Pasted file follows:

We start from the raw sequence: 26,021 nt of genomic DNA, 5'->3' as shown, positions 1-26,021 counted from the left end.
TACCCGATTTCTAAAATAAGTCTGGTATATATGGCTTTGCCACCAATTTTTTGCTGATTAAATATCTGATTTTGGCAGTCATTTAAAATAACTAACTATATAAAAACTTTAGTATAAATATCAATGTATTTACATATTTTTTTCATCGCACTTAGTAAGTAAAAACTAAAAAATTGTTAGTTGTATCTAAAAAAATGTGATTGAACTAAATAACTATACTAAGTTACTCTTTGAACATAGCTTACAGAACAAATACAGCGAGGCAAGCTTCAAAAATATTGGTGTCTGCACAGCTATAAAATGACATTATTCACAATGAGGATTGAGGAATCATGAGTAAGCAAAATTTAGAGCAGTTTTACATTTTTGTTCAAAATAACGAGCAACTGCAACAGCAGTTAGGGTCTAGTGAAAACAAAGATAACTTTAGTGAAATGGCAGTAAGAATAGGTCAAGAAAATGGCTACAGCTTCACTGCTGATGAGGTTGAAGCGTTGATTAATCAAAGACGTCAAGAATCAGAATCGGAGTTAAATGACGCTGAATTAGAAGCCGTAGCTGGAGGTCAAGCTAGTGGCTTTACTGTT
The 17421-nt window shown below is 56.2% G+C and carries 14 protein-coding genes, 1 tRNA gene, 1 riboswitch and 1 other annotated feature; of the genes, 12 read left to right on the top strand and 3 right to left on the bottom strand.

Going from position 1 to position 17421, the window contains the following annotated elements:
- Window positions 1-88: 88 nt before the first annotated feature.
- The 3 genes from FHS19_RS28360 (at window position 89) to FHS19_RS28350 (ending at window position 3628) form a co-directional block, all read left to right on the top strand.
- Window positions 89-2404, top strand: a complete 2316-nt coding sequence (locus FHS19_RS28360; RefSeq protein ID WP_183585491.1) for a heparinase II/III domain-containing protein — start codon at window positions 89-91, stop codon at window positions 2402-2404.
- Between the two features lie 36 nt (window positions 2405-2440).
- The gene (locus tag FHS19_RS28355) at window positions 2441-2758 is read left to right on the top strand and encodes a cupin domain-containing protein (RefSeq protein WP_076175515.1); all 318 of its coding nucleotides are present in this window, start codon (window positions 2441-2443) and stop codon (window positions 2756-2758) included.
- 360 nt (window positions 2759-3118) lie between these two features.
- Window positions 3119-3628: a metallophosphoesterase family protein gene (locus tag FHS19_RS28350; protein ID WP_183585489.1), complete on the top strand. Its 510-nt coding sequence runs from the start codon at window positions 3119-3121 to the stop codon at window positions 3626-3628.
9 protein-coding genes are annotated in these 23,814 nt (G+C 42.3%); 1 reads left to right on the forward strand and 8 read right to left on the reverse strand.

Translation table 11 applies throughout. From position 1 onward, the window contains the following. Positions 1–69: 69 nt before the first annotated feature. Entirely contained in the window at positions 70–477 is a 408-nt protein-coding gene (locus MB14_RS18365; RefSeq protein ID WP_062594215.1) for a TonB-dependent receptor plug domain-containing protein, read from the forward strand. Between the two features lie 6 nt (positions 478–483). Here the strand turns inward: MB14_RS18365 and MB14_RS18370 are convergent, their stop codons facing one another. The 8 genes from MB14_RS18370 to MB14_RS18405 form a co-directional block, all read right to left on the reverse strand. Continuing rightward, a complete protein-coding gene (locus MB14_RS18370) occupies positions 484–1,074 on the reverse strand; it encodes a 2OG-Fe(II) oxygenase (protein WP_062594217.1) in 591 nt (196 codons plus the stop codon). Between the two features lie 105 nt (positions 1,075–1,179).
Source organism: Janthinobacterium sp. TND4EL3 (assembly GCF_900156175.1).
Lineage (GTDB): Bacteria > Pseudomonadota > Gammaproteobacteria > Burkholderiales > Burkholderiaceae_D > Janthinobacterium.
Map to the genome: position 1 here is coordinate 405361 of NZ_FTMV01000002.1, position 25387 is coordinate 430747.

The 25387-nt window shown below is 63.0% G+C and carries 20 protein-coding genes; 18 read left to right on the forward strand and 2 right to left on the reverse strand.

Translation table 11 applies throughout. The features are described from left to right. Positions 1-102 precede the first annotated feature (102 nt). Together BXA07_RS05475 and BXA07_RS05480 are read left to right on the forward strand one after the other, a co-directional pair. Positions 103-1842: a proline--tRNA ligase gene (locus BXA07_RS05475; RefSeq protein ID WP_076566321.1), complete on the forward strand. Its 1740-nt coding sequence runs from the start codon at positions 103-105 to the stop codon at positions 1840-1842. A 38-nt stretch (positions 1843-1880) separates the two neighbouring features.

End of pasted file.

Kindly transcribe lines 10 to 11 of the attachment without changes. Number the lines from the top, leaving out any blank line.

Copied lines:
- 360 nt (window positions 2759-3118) lie between these two features.
- Window positions 3119-3628: a metallophosphoesterase family protein gene (locus tag FHS19_RS28350; protein ID WP_183585489.1), complete on the top strand. Its 510-nt coding sequence runs from the start codon at window positions 3119-3121 to the stop codon at window positions 3626-3628.